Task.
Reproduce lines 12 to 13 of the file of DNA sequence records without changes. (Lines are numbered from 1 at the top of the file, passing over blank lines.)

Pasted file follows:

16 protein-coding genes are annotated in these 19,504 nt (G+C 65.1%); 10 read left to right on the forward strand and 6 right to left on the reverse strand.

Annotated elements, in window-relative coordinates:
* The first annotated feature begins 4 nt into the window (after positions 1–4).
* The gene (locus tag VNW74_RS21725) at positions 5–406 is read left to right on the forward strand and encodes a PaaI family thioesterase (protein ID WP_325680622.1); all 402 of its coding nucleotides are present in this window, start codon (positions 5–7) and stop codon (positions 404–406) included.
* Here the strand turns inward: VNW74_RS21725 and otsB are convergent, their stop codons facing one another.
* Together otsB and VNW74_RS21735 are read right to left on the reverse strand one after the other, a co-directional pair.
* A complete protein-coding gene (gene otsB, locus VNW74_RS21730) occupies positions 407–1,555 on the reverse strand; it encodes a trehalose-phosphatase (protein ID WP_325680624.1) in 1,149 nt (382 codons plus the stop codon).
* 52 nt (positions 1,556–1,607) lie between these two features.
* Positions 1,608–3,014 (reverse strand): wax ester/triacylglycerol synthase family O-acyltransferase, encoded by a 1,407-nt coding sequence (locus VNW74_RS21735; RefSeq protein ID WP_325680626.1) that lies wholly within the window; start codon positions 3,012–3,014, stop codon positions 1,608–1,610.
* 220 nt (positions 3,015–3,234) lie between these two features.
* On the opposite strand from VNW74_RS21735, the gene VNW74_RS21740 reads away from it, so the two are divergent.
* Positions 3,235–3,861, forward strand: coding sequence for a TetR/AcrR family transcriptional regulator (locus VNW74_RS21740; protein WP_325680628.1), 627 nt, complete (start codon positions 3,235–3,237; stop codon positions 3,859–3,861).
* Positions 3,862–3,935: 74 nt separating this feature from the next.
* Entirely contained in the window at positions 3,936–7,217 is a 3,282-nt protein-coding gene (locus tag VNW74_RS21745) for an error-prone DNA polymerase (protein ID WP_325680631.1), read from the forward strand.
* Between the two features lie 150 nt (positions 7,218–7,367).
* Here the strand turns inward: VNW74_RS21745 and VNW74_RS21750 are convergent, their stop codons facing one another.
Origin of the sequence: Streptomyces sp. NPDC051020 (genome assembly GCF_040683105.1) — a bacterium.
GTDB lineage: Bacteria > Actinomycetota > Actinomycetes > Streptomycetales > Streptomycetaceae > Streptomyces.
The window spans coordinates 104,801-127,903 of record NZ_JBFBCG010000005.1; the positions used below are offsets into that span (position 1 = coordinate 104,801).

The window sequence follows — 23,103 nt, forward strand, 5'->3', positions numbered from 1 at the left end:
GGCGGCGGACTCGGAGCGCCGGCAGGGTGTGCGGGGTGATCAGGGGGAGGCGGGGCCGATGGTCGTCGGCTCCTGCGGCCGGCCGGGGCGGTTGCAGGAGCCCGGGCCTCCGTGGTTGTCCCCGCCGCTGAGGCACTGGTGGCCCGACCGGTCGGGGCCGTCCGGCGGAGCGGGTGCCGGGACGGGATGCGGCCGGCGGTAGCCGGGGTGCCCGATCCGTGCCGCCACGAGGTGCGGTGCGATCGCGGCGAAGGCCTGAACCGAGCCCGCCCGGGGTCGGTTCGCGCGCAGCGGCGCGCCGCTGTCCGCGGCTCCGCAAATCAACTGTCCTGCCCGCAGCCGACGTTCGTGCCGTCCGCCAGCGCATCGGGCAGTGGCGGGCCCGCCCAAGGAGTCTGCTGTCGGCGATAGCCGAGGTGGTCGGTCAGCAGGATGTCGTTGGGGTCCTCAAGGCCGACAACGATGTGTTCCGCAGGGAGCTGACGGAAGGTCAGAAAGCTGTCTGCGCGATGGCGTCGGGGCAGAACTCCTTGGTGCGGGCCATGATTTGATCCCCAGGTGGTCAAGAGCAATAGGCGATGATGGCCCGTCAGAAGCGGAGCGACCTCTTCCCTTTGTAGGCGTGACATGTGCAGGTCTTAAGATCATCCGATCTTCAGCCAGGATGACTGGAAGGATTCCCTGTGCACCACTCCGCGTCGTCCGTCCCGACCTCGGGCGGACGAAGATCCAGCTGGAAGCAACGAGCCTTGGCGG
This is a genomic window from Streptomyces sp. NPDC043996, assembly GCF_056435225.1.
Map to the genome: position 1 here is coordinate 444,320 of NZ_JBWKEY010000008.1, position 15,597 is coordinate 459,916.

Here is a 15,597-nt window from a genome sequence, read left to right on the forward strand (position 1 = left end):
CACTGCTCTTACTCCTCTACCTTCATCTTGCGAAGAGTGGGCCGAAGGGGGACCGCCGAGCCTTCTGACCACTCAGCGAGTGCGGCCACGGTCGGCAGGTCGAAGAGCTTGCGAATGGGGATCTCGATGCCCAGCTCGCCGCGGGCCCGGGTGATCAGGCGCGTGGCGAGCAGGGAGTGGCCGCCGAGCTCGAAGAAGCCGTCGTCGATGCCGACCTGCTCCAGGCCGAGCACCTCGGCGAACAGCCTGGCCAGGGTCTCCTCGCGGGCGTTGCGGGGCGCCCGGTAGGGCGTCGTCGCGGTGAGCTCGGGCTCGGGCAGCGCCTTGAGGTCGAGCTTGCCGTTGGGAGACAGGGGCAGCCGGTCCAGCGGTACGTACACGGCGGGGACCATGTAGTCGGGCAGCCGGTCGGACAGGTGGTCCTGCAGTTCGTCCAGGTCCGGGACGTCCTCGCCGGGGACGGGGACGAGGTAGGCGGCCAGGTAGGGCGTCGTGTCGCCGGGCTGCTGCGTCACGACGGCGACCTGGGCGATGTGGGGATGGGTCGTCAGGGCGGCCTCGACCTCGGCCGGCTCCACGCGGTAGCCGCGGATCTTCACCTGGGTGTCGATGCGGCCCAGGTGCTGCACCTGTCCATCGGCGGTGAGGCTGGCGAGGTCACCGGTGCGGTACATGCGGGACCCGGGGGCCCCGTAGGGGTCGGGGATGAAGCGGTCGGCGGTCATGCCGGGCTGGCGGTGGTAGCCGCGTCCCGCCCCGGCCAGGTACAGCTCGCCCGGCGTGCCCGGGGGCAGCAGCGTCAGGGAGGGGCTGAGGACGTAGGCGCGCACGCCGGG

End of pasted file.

* Positions 3,235–3,861, forward strand: coding sequence for a TetR/AcrR family transcriptional regulator (locus VNW74_RS21740; protein WP_325680628.1), 627 nt, complete (start codon positions 3,235–3,237; stop codon positions 3,859–3,861).
* Positions 3,862–3,935: 74 nt separating this feature from the next.